ORLANDO, Fla.—Nowadays, we are very familiar with autonomous cars that park themselves without your intervention, prevent accidents with automated braking systems and some don’t even need a driver at all. As far as we know — self-driving cars have an unfortunate track record of running red lights and causing fatal accidents, so one can be forgiven for worrying about the safety of a two-wheeled speed machine with no one behind the handlebars. Ideally, using a motorcycle that doesn't require a rider would eliminate potential risks to human life. But because fully autonomous vehicles can take years to build, test, and perfect, several manufacturers are testing autonomous-light versions, which leave the rider with some control.
But are you ready to take the back seat on your motorcycle? You may be wondering what, exactly, would a self-driving motorcycle do? Can an autonomous motorcycle handle the unpredictable behavior of some drivers? And then there is the perennial question of responsibility: Who is at fault if a self-driving bike crashes into another car? The driver, or the bike? How will insurance handle it?
Honda's Riding Assist-e motorcycle | (Courtesy Honda)
It would be designed to let the rider sit back and relax while the machine does the steering, braking, and turning. Manufacturers have actually been creating prototypes of self-driving motorcycles for years, and they're only just now beginning to share them with the public.
One example is Honda's Riding Assist-e which is a self-balancing bike, which means it can shift the center of gravity without a rider doing anything but it's not completely self-riding and isn't ready to take to a highway on its own yet. Yamaha on the other side has a proof-of-concept model, called the Motoroid, that uses artificial intelligence and self-balancing technology. A facial recognition system gives Motoroid the ability to respond only to its owner and it is also able to recognize gestures. Your bike would respond to hand movements, such as using a beckoning wave or a raised palm to instruct it to start or stop moving.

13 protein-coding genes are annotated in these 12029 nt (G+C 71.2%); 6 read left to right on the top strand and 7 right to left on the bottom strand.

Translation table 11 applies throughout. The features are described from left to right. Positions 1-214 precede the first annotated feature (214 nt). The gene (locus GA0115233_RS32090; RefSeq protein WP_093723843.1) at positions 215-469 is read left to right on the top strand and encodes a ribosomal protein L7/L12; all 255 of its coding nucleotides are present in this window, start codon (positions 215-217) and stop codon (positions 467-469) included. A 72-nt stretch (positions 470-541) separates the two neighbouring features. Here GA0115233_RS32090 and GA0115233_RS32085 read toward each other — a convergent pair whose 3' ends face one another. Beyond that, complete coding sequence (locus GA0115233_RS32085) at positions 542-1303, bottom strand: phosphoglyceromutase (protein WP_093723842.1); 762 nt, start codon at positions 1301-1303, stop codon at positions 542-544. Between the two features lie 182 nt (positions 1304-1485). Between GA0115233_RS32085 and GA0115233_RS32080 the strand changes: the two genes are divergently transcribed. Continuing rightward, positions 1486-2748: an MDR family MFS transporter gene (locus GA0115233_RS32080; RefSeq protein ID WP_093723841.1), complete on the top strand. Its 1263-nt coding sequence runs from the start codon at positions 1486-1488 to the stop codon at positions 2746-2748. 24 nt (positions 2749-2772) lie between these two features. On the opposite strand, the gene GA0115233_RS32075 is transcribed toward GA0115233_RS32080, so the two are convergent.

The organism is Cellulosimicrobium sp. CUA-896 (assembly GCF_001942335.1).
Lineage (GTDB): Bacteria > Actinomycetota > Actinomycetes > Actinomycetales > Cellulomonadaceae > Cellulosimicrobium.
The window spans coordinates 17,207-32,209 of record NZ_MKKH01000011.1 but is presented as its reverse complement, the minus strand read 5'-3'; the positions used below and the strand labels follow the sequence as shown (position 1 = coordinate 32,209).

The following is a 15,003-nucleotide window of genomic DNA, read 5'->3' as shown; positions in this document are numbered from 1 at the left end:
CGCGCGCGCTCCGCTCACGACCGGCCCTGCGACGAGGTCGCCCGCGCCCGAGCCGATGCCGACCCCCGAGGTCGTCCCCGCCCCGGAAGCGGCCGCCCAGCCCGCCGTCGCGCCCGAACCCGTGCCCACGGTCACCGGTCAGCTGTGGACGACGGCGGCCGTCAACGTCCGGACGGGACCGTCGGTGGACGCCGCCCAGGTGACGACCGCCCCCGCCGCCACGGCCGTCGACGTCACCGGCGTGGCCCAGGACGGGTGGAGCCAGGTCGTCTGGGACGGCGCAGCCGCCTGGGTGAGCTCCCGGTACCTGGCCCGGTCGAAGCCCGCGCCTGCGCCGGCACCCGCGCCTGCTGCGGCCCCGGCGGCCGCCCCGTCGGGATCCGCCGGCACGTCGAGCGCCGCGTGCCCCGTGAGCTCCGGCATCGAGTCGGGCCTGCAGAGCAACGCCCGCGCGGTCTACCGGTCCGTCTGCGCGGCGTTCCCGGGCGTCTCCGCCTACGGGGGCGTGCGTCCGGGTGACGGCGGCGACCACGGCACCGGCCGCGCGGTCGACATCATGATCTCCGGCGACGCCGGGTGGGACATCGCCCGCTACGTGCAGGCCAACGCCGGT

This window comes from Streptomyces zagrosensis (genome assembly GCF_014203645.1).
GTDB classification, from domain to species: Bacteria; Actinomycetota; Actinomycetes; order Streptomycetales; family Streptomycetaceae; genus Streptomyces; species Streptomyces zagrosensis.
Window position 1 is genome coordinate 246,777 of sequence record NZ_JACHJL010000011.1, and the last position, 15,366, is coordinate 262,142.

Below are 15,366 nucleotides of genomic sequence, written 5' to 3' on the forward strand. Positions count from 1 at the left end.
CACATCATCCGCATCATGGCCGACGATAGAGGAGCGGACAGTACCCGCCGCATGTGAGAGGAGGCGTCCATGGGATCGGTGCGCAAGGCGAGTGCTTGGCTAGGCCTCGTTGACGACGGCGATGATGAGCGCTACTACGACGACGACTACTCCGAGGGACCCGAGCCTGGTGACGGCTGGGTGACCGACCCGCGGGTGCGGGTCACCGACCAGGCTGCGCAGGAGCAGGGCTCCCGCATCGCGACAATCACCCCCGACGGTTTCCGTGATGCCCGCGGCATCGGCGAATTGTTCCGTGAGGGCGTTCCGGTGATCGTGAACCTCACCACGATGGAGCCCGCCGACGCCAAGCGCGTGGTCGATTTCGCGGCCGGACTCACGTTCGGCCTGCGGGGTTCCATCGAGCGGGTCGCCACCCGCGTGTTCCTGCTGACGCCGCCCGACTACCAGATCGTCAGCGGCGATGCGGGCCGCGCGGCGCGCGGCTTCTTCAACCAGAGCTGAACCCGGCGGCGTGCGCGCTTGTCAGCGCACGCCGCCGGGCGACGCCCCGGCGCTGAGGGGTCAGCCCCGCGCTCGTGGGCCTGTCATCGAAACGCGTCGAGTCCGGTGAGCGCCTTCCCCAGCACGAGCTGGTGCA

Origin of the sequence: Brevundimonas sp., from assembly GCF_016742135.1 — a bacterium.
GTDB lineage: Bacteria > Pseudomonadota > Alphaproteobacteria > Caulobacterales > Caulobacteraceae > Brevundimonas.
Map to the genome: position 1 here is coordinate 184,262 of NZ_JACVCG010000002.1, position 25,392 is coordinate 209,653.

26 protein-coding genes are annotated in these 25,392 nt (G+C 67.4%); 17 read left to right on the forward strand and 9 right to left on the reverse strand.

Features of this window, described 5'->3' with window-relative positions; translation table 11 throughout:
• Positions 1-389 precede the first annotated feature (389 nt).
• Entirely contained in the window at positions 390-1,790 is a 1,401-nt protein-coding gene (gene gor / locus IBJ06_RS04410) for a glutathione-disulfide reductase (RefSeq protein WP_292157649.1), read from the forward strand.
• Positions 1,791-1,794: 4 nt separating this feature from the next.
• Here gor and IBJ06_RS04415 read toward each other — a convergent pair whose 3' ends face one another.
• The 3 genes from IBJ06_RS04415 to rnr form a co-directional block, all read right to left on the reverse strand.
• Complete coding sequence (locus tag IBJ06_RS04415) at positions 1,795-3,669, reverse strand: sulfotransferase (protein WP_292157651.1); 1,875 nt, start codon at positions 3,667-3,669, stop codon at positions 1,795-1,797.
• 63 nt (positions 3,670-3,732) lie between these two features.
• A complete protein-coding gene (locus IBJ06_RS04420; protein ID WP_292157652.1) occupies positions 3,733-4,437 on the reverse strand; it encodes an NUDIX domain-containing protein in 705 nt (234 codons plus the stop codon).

AMAZING, isn’t it? It surely sounds like the future is already here, but the Motoroid, is neither ready to be seen on the roads yet.
AB Dynamics and AutoRD released the Autonomous BMW C1 in 2017, calling it the world's first self-riding motorcycle. It comes with autonomous software, GPS, sensors, radio controls, and rebalancing technology, and it can drive without a rider. Here you can see it in action:
Interesting enough but what exactly is your expectation of a motorcycle ride? Many Harley Davidson owners say the joy of of the ride is exactly the driving, if artificial intelligence takes over that part of the experience what would be the motivation then?
Well manufacturers already know this and their automated toy would be targeted to people who don’t necessarily need the pleasure of the ride but instead use it for work. For example, security workers or police officers. The prototypes are already here and manufacturers are very active running tests until the right time comes and we all start seeing their work of art (as they see it) running around in the open road.
ENJOY LIFE RESPONSIBLY!